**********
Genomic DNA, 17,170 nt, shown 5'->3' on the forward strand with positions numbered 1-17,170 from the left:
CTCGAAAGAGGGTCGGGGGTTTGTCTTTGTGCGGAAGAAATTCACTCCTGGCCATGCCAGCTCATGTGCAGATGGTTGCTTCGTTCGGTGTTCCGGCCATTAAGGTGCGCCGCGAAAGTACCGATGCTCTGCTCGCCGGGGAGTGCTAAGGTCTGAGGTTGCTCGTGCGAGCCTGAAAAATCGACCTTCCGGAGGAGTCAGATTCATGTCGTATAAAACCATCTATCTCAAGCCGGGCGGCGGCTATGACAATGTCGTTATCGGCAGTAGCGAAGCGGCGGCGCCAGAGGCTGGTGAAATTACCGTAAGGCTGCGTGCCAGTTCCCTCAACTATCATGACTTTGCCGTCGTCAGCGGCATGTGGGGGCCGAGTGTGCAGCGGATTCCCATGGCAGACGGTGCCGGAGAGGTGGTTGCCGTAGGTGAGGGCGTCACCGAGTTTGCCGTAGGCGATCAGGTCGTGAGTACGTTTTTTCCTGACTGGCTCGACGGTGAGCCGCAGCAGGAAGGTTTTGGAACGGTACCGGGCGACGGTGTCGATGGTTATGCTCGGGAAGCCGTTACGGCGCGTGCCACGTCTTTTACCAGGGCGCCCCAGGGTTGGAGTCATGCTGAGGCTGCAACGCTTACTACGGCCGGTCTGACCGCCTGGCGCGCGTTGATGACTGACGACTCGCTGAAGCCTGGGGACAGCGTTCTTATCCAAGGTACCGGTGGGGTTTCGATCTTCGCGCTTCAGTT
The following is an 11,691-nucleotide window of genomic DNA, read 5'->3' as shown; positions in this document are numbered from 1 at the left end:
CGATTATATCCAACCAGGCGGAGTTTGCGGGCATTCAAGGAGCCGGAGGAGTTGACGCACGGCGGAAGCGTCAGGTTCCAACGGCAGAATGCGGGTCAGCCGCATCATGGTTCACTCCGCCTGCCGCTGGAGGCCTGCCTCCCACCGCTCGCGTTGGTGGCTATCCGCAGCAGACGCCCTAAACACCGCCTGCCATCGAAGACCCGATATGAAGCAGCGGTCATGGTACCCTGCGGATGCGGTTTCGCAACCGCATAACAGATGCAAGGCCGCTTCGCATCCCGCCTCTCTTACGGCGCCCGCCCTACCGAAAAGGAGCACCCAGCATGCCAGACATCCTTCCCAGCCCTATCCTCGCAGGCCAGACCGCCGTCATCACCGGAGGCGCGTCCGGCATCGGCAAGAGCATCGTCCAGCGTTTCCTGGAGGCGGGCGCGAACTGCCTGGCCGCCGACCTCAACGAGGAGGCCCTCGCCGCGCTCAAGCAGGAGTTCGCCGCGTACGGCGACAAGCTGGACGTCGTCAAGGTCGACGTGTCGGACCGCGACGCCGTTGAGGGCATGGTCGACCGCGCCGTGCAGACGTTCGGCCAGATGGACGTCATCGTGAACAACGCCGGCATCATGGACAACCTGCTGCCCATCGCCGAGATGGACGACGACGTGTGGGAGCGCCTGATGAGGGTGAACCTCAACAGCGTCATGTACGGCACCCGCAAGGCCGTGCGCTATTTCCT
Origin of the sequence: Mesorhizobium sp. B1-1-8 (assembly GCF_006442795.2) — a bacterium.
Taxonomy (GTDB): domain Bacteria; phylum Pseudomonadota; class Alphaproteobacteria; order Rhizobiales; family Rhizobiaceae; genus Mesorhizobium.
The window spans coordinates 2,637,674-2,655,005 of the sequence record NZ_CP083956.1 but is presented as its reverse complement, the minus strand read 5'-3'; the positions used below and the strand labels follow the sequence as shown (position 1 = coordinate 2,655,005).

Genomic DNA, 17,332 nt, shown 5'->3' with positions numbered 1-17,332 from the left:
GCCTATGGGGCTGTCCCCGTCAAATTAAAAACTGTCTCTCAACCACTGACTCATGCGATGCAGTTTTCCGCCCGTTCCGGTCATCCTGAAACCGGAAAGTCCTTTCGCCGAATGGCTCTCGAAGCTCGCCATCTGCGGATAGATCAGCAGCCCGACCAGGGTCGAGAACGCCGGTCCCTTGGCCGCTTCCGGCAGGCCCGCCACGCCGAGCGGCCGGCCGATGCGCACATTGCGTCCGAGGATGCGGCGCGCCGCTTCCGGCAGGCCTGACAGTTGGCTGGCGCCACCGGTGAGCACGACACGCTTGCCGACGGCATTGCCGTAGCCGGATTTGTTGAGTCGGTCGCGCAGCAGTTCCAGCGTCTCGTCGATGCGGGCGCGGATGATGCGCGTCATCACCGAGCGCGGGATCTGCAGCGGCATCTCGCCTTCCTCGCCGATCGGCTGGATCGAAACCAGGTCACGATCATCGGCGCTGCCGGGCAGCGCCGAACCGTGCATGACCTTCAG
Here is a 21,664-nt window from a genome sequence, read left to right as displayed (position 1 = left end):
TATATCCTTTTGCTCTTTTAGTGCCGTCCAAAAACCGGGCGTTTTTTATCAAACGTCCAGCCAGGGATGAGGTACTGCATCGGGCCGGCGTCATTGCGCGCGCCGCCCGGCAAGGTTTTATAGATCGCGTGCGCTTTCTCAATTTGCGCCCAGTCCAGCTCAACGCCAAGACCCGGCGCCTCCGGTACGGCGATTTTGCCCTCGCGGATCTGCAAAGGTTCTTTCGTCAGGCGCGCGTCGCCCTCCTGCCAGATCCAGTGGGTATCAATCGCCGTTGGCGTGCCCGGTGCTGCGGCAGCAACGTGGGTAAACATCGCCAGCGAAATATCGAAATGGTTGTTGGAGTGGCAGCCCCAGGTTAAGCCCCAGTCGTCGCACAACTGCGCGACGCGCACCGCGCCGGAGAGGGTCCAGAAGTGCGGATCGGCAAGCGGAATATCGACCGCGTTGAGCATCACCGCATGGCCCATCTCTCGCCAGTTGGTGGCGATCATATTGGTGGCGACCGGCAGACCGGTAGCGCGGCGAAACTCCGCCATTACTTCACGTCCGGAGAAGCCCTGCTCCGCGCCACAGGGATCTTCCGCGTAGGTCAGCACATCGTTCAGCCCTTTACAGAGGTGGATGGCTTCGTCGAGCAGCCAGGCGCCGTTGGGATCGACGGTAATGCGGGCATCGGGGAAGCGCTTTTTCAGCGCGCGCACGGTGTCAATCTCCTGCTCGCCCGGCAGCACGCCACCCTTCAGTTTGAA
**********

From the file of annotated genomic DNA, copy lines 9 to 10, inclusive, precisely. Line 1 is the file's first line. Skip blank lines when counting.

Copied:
GCCTATGGGGCTGTCCCCGTCAAATTAAAAACTGTCTCTCAACCACTGACTCATGCGATGCAGTTTTCCGCCCGTTCCGGTCATCCTGAAACCGGAAAGTCCTTTCGCCGAATGGCTCTCGAAGCTCGCCATCTGCGGATAGATCAGCAGCCCGACCAGGGTCGAGAACGCCGGTCCCTTGGCCGCTTCCGGCAGGCCCGCCACGCCGAGCGGCCGGCCGATGCGCACATTGCGTCCGAGGATGCGGCGCGCCGCTTCCGGCAGGCCTGACAGTTGGCTGGCGCCACCGGTGAGCACGACACGCTTGCCGACGGCATTGCCGTAGCCGGATTTGTTGAGTCGGTCGCGCAGCAGTTCCAGCGTCTCGTCGATGCGGGCGCGGATGATGCGCGTCATCACCGAGCGCGGGATCTGCAGCGGCATCTCGCCTTCCTCGCCGATCGGCTGGATCGAAACCAGGTCACGATCATCGGCGCTGCCGGGCAGCGCCGAACCGTGCATGACCTTCAG
Here is a 21,664-nt window from a genome sequence, read left to right as displayed (position 1 = left end):